Hazel Hawkins Hospital implemented a new policy in October that bans tobacco on the campus and all of the health care district’s facilities. The new policy bans cigarettes along with smokeless tobacco, vapor and e-cigarettes. Former District Director Gordon Machado told the Free Lance in March he had been working to get a smoking ban implemented on the publicly-owned hospital campus off Sunset Drive. Machado has said a former human resources official was a smoker and that it was a reason for putting off a ban. That employee no longer works at the hospital. Four national health care companies have banned tobacco and include Kaiser Permanente, Cigna, Mayo Clinic and SSM Health Care, according to the American Nonsmokers’ Rights Foundation. At least 40 municipalities, including Santa Clara County, have banned tobacco at health care facilities.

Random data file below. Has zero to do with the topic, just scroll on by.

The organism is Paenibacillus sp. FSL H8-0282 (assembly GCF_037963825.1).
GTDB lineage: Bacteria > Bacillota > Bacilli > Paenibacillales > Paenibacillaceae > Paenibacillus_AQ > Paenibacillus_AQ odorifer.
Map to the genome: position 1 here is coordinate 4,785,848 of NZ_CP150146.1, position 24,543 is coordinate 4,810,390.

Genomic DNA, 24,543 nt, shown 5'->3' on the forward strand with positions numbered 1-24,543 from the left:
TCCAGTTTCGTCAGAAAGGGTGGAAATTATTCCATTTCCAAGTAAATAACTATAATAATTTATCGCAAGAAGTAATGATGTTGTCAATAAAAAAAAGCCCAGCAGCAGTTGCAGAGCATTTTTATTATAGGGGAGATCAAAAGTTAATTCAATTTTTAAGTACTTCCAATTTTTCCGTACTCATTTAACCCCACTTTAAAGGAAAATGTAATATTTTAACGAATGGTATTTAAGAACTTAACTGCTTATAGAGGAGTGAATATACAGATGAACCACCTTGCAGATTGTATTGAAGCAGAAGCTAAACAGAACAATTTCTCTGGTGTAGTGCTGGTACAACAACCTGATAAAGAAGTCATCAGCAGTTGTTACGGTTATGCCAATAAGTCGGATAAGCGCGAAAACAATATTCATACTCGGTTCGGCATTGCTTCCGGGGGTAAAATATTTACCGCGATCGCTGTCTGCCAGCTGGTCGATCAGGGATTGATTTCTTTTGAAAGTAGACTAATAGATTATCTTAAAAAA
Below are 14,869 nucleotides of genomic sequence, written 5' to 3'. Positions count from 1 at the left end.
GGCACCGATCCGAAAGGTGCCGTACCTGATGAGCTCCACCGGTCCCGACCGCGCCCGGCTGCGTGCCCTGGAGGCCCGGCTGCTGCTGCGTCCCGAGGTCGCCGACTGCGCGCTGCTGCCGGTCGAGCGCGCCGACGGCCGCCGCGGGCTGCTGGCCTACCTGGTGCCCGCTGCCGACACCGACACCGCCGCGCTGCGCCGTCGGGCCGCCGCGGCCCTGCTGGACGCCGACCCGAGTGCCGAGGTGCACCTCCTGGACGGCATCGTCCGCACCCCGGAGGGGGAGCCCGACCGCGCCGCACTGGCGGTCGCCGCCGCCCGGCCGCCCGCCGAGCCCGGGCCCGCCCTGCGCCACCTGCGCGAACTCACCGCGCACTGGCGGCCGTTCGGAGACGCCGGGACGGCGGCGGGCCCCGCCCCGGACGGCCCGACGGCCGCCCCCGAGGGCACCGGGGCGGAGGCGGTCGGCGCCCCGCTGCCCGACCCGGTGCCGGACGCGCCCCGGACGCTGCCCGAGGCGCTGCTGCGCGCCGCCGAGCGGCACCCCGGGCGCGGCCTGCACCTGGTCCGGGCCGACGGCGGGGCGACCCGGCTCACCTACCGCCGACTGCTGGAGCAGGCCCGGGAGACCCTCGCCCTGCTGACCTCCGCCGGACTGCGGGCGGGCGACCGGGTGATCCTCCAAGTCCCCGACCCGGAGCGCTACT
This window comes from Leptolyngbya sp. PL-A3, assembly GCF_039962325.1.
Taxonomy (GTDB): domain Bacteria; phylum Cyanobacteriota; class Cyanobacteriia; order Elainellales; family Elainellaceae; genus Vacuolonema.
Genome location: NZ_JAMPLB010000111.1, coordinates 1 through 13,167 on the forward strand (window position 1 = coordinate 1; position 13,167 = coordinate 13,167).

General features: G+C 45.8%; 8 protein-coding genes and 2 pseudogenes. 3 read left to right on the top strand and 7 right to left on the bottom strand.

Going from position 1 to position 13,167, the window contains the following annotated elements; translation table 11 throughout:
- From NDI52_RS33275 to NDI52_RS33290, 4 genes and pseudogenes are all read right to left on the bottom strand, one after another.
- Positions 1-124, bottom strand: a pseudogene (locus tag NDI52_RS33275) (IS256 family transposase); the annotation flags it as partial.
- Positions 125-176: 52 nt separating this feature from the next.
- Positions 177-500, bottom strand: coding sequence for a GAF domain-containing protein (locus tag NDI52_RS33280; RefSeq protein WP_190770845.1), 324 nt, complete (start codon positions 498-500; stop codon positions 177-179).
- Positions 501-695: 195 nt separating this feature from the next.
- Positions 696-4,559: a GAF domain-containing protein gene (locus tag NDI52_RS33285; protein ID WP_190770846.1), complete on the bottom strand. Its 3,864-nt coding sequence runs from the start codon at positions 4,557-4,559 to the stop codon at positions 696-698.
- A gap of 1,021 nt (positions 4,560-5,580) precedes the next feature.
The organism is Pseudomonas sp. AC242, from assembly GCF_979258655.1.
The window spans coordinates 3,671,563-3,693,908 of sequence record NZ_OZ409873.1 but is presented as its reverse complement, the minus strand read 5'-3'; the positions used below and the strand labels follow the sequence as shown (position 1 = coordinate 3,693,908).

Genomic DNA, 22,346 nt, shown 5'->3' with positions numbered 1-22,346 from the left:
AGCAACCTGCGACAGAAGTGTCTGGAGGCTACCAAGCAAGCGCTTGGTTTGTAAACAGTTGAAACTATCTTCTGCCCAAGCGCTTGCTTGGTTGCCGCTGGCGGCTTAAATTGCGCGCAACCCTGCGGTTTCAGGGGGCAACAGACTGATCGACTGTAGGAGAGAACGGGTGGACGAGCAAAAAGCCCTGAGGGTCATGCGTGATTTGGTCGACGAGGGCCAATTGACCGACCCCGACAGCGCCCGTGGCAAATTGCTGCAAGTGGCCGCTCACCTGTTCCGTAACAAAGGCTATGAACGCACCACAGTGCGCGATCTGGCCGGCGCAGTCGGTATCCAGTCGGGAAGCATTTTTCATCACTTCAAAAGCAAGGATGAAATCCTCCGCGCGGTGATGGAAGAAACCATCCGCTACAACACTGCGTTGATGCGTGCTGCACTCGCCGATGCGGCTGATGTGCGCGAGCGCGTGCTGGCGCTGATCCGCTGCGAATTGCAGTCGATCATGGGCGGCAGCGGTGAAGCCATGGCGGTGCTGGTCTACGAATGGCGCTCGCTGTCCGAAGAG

Tax measure questions
Local voters in November approved Measure W, a 20-year extension of Hollister’s 1 percent sales tax. The extension was approved with 78.88 percent of the vote, according to the county elections office. It’s expected to contribute $4.5 million annually to the city’s general fund.
Measure W was an extension of Measure E, a five-year sales tax approved in 2012. County voters initially approved the tax in 2007 as Measure T. Email communications obtained through a records request called into question whether city employees properly followed a state law barring them from doing any campaign work on city time or resources. City Manager Bill Avera published letters on the city’s website that highlight reasons for voters to support Measure W on Election Day. Avera contended his posts on the sales tax extension were merely informational and didn’t qualify as campaigning.